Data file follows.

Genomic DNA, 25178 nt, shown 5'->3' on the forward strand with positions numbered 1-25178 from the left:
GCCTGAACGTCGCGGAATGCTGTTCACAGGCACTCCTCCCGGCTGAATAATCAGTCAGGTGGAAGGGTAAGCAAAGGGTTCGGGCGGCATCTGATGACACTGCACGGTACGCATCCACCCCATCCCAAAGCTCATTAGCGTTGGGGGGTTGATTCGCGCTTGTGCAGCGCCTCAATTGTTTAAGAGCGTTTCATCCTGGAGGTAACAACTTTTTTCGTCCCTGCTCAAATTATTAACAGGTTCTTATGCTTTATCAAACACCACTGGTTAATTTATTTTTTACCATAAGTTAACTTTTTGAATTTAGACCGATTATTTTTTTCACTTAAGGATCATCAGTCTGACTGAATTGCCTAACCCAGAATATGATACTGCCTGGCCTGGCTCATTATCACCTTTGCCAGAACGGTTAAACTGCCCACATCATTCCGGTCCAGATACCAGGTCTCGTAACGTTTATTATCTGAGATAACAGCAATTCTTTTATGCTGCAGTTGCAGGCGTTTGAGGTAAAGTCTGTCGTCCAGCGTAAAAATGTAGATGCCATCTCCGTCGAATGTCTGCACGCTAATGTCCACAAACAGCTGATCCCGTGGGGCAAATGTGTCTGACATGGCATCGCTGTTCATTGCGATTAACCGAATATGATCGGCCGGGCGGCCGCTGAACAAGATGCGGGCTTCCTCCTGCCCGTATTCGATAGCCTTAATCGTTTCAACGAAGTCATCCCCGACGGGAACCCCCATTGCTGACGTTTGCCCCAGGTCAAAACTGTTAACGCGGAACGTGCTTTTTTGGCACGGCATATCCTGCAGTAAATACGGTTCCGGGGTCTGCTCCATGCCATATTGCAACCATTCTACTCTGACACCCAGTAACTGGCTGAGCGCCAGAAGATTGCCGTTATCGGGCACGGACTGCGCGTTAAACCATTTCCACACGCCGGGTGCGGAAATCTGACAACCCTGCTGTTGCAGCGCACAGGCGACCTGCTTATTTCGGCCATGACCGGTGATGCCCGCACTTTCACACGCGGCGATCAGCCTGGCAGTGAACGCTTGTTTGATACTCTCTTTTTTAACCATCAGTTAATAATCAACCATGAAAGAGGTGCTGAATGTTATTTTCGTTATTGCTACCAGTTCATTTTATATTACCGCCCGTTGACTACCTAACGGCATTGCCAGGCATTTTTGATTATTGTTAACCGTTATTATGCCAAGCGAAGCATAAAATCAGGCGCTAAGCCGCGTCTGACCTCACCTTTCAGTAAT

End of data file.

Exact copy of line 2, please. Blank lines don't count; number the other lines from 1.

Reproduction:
GCCTGAACGTCGCGGAATGCTGTTCACAGGCACTCCTCCCGGCTGAATAATCAGTCAGGTGGAAGGGTAAGCAAAGGGTTCGGGCGGCATCTGATGACACTGCACGGTACGCATCCACCCCATCCCAAAGCTCATTAGCGTTGGGGGGTTGATTCGCGCTTGTGCAGCGCCTCAATTGTTTAAGAGCGTTTCATCCTGGAGGTAACAACTTTTTTCGTCCCTGCTCAAATTATTAACAGGTTCTTATGCTTTATCAAACACCACTGGTTAATTTATTTTTTACCATAAGTTAACTTTTTGAATTTAGACCGATTATTTTTTTCACTTAAGGATCATCAGTCTGACTGAATTGCCTAACCCAGAATATGATACTGCCTGGCCTGGCTCATTATCACCTTTGCCAGAACGGTTAAACTGCCCACATCATTCCGGTCCAGATACCAGGTCTCGTAACGTTTATTATCTGAGATAACAGCAATTCTTTTATGCTGCAGTTGCAGGCGTTTGAGGTAAAGTCTGTCGTCCAGCGTAAAAATGTAGATGCCATCTCCGTCGAATGTCTGCACGCTAATGTCCACAAACAGCTGATCCCGTGGGGCAAATGTGTCTGACATGGCATCGCTGTTCATTGCGATTAACCGAATATGATCGGCCGGGCGGCCGCTGAACAAGATGCGGGCTTCCTCCTGCCCGTATTCGATAGCCTTAATCGTTTCAACGAAGTCATCCCCGACGGGAACCCCCATTGCTGACGTTTGCCCCAGGTCAAAACTGTTAACGCGGAACGTGCTTTTTTGGCACGGCATATCCTGCAGTAAATACGGTTCCGGGGTCTGCTCCATGCCATATTGCAACCATTCTACTCTGACACCCAGTAACTGGCTGAGCGCCAGAAGATTGCCGTTATCGGGCACGGACTGCGCGTTAAACCATTTCCACACGCCGGGTGCGGAAATCTGACAACCCTGCTGTTGCAGCGCACAGGCGACCTGCTTATTTCGGCCATGACCGGTGATGCCCGCACTTTCACACGCGGCGATCAGCCTGGCAGTGAACGCTTGTTTGATACTCTCTTTTTTAACCATCAGTTAATAATCAACCATGAAAGAGGTGCTGAATGTTATTTTCGTTATTGCTACCAGTTCATTTTATATTACCGCCCGTTGACTACCTAACGGCATTGCCAGGCATTTTTGATTATTGTTAACCGTTATTATGCCAAGCGAAGCATAAAATCAGGCGCTAAGCCGCGTCTGACCTCACCTTTCAGTAAT